This is not actually a petunia, but the bloom must have reminded the early settlers of petunias when they named it.  I've noticed more and more of this plant coming in as I've let the grassy areas grow up.  It's a great little perennial and blooms off and on all summer long.  Several of the internet sites said it does well in gardens (and will handle part shade), so I'm going to try collecting some seed this summer and see if I can get it started in the courtyard.  The dry shade there is such a challenge.

Oh, one last comment on prairie petunia - it is incredibly hard to photograph well for me.  The color is a beautiful soft purple that usually seems to bleach out in a picture.  I'm particularly excited about this photo, as it's one of the closest to the true color of the bloom that I've been able to get.

Back to the walkabout, as I crossed the draw, I noticed something white lying on top of the 2' tall giant ragweed growing up about 20' off the path.  Making my way over, I found this beautiful, fluffy feather...perhaps from a heron?  I've seen a great blue flying around lately.  I love how the feather was lying on top of the plants, totally supported, well above the ground.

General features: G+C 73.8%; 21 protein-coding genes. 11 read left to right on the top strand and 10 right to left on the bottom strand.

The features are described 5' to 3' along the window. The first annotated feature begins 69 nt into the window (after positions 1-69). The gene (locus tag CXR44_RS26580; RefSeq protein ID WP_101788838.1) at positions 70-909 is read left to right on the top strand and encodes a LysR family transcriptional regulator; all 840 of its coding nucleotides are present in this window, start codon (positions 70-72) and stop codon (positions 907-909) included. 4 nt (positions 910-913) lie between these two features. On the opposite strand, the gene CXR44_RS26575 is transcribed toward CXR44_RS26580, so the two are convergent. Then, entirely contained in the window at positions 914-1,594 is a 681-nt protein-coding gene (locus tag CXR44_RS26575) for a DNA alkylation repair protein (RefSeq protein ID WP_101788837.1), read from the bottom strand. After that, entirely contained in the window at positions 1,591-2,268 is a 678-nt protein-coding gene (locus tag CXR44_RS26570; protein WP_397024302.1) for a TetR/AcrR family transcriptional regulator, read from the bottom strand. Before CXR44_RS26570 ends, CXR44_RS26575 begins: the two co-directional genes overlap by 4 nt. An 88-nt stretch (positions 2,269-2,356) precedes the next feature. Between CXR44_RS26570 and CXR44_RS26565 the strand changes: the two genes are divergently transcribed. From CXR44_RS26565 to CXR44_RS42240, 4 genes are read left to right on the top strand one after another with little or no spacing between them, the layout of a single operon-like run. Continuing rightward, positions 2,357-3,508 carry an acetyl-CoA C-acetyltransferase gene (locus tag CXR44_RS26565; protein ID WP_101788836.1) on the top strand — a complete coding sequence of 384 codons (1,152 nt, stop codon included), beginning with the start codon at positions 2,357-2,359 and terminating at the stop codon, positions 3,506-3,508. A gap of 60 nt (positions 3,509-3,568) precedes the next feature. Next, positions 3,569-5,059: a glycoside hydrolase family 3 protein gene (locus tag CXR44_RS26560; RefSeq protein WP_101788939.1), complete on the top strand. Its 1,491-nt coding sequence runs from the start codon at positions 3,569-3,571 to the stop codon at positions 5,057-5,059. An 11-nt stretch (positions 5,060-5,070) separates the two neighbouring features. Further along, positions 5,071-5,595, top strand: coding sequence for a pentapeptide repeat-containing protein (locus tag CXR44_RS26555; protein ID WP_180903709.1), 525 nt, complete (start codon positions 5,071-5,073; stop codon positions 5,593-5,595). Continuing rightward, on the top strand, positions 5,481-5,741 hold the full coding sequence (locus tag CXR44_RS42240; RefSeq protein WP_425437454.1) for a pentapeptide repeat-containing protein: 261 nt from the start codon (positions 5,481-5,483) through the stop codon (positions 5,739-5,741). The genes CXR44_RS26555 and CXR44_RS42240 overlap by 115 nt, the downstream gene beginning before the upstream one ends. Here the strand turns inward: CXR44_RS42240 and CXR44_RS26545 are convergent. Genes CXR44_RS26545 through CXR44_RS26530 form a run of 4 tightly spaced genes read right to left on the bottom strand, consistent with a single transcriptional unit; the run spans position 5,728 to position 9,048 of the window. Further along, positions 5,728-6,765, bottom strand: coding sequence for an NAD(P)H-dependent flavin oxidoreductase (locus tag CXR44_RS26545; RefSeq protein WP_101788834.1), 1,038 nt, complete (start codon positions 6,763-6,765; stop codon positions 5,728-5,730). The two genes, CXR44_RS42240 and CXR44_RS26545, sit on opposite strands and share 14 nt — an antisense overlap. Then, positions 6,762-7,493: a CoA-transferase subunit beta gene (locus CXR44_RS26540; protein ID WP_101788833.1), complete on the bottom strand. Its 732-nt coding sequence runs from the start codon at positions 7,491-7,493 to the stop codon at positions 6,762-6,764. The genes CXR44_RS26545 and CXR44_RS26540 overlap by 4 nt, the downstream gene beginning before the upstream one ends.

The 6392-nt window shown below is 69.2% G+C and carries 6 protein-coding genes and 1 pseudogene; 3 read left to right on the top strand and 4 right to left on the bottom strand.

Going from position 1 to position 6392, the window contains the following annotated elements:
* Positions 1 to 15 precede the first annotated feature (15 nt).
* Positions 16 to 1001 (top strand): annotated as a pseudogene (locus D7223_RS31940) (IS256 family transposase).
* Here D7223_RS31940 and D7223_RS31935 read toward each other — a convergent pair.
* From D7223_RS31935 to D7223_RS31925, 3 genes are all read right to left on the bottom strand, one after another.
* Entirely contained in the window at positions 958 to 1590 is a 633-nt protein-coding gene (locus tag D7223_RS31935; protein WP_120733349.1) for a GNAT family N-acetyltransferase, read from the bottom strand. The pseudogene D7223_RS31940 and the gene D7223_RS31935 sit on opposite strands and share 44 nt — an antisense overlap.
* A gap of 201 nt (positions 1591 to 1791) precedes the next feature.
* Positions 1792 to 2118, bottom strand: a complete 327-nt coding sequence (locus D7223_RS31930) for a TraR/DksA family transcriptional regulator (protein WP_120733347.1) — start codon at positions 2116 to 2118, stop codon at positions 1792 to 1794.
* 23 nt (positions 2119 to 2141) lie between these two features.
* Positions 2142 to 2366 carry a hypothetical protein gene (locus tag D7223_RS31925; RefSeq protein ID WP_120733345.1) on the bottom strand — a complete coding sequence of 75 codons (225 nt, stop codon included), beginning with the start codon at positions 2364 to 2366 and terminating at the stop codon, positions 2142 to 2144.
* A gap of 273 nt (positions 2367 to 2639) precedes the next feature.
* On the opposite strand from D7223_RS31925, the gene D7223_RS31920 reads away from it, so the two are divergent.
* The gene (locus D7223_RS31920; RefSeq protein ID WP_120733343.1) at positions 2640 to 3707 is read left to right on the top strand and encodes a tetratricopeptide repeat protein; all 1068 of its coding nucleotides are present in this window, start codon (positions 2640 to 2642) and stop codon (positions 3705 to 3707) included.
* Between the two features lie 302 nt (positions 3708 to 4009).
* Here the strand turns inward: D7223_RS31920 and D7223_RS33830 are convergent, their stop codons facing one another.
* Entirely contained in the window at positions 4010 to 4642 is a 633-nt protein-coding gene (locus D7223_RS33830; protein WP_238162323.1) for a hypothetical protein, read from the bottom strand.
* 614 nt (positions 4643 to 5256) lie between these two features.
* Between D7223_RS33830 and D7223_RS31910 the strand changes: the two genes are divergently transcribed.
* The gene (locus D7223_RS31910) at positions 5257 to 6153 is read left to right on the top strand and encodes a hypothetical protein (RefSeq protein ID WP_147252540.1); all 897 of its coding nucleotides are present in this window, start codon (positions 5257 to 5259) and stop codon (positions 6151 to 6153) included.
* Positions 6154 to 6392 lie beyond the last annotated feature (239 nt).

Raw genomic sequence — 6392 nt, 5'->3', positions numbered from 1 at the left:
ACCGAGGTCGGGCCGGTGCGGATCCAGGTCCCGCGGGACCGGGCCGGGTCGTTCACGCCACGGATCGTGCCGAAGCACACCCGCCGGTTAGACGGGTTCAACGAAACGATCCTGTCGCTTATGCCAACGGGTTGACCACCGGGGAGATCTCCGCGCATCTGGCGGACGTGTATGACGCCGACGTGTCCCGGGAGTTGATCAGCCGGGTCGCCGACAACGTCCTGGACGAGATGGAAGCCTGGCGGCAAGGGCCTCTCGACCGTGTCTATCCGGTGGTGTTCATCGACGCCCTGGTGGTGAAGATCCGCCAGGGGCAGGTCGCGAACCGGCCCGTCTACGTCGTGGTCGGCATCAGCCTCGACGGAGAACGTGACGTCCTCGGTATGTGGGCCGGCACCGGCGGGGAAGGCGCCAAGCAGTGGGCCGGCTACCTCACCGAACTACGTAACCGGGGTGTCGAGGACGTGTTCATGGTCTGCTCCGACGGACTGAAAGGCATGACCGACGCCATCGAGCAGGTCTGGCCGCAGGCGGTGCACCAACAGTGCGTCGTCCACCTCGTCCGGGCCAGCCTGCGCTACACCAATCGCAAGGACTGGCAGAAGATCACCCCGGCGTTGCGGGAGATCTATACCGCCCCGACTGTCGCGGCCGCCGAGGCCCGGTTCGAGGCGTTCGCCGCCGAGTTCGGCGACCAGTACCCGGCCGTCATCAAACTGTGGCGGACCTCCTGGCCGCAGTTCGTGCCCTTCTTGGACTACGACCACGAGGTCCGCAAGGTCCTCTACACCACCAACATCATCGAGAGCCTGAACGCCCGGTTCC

As I continued through the draw, I found myself going through a pocket of grasshoppers.  The grasshopper nymphs are incredibly abundant this year - not surprising, given how huge a population of grasshoppers we had last fall.  Some areas seem even fuller than other areas, though, and the large clump of panicled aster in the draw seemed to be sporting 2 or more grasshoppers per stem, rather like living (although not particularly attractive) flowers.  I can only hope we get enough rain for the plants to outgrow all the upcoming grasshopper damage...or that some predators are growing up, too, to take advantage of all this extra protein being produced in the yard.